Murray cheerleading evolves

Chalice Keith/The News
Kenneth Gray launches a flyer into the air in a high risk airborn maneuver.Chalice Keith/The News Kenneth Gray launches a flyer into the air in a high risk airborn maneuver.

Squad takes on male athletes

Story by Breanna Sill, Staff writer

Chalice Keith/The News Kenneth Gray launches a flyer into the air in a high risk airborn maneuver.

Chalice Keith/The News
Kenneth Gray launches a flyer into the air in a high risk airborn maneuver.

To the people who say cheerleading is not a sport, Daryl Finnie, sophomore from Memphis, Tennessee, has one thing to say: “Meet me on the mat.”

Finnie is one of four new additions to Murray State’s new co-ed cheerleading squad. He, along with Kenneth Gray, sophomore from Louisville, Kentucky, Dannis Seay, senior from Oceanside, California and Chantry Carroll, senior from Murray, are the first male cheerleading squad members Murray State has had since 2007.

According to Murray State policy, in order for a male to join the cheerleading squad there must be at least three others willing to try out and make the squad.

That is what encouraged Finnie, who was previously a part of an all-star squad, to find three friends to try out for the squad with him. He spent the entirety of his freshman year looking for the right guys.

“I had never cheered a day in my life,” said Gray. “Lane told me ‘It’s going to be me, you and a couple other guys, but let’s try out for co-ed cheer.’ That day he helped me start getting my skills together to start cheering.”

Gray learned to tumble, or flip, in only six months.

His most advanced skill is a standing backward tuck.

Finnie and Gray both agree that their favorite part about cheerleading is the co-ed stunting and tumbling.

Stunting is what cheerleaders do when they build human pyramids or lift a flyer into the air on either one or two feet.

During co-ed stunting, a male and a female only stunt together when the female is thrown into the air by the male.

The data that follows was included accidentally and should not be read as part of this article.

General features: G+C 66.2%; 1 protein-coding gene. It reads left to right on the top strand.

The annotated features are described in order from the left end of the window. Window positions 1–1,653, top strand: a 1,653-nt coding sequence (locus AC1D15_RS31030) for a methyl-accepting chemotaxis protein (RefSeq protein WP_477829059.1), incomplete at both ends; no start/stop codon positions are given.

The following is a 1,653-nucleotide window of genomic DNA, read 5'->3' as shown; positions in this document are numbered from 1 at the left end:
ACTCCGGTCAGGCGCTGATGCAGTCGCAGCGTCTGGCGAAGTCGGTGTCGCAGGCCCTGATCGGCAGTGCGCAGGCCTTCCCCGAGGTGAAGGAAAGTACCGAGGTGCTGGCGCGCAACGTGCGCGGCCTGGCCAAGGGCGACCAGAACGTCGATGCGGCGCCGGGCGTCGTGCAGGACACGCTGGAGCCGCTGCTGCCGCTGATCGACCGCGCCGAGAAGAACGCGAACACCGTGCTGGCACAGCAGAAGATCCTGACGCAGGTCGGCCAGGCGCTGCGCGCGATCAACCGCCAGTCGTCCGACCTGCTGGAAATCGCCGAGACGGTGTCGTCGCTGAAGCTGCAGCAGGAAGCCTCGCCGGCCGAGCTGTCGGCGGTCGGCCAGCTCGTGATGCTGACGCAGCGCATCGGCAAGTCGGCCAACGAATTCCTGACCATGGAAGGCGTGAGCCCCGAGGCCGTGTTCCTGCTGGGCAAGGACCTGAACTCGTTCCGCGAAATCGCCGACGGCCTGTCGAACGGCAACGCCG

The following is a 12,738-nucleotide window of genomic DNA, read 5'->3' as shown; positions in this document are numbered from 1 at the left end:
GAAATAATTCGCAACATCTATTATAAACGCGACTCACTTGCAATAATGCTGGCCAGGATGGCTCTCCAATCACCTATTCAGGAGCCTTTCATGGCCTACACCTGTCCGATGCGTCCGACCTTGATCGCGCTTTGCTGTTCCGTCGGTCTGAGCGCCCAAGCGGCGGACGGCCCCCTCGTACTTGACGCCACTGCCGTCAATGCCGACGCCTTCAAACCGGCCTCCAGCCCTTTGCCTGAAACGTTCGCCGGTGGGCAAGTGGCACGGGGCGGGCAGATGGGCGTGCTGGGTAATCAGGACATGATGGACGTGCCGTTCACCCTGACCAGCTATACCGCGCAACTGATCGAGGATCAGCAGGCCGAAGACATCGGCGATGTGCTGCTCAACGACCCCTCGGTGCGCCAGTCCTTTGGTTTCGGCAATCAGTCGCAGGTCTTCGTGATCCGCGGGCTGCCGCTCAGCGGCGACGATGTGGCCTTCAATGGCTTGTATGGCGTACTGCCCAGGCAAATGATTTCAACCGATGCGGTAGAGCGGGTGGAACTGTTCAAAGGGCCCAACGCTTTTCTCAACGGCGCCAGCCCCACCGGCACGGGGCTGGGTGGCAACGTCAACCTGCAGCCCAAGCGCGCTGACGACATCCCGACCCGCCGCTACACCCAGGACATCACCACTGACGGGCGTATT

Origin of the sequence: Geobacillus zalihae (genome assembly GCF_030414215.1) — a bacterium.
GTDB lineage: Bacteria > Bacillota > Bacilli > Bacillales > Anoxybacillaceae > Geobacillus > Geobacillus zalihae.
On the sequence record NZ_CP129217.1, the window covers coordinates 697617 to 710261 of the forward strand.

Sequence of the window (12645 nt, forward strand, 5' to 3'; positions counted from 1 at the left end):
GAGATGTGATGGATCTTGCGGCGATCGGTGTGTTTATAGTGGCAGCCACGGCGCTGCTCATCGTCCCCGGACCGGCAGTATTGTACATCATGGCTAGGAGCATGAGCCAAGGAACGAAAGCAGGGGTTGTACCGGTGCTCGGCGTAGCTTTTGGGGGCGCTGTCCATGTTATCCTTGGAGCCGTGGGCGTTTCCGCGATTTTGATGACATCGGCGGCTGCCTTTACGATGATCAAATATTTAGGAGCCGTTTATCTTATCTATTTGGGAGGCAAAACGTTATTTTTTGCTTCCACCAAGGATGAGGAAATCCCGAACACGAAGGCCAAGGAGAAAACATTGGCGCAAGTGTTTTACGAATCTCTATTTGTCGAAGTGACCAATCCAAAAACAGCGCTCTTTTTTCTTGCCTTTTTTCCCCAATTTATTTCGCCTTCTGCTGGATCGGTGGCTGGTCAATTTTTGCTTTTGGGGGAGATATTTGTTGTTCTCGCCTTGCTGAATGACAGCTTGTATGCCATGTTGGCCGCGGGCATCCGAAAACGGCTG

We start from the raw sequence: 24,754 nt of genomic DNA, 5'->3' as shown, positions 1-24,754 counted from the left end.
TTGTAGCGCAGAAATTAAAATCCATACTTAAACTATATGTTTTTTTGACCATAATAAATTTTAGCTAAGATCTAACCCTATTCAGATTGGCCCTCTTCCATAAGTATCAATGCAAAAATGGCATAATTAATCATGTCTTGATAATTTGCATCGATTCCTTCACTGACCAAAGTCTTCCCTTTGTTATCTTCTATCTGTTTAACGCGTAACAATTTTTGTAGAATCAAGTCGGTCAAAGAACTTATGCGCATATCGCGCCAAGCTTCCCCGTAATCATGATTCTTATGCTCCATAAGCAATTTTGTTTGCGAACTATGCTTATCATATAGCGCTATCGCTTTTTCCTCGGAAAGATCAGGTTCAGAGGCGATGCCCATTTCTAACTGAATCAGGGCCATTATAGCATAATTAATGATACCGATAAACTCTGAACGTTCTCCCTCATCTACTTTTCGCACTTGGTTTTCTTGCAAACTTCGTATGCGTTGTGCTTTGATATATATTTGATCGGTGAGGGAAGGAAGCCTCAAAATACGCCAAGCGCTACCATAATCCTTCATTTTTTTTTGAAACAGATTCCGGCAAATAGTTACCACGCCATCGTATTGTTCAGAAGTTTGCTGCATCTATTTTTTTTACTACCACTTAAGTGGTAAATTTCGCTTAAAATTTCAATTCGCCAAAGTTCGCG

The men are not the only ones who are excited about the newest additions to the cheerleading squad.

Abby Branham, freshman from Lexington, Kentucky, and fellow cheerleader said the boys bring a new light to the squad.

“It definitely helps us,” she said. “Their strength alone allows them to do things we can’t, like four girls doing something compared to one guy.”

While some may think cheerleading is only yelling chants and supporting a team; that is not the case.

The 2013 the Journal of Pediatrics named cheerleading the number one most dangerous contact sport.

Gray and Finnie understand the risks of the sport, but said, for them, the advantages outweigh the disadvantages.

“Cheer is not just physical, but a mental challenge,” Gray said. “If you have any fear of getting hurt, then I don’t think cheer is for you.”

Cheerleading was deemed so dangerous because of the high risk of concussion and the risk of catastrophic injury.

“This is one sport where if you tell yourself you can’t do something, you’re probably going to get hurt if you try it,” Finnie said. “In basketball, if you say ‘Oh, I can’t shoot this shot’ you can still throw it up there, you don’t lose anything from trying it. Cheerleading isn’t like that.”

In the next two years, Finnie and Gray hope the cheerleading squad continues to grow and expand into something larger.

They even hope that eventually they can expand into two separate, one all girl and one co-ed, squads.

“We definitely want more guys,” Finnie said. “We want so many people trying out that we want the school to say that we can’t only have 16 people cheering. We want to expand that to more than 16 people on this cheer team.”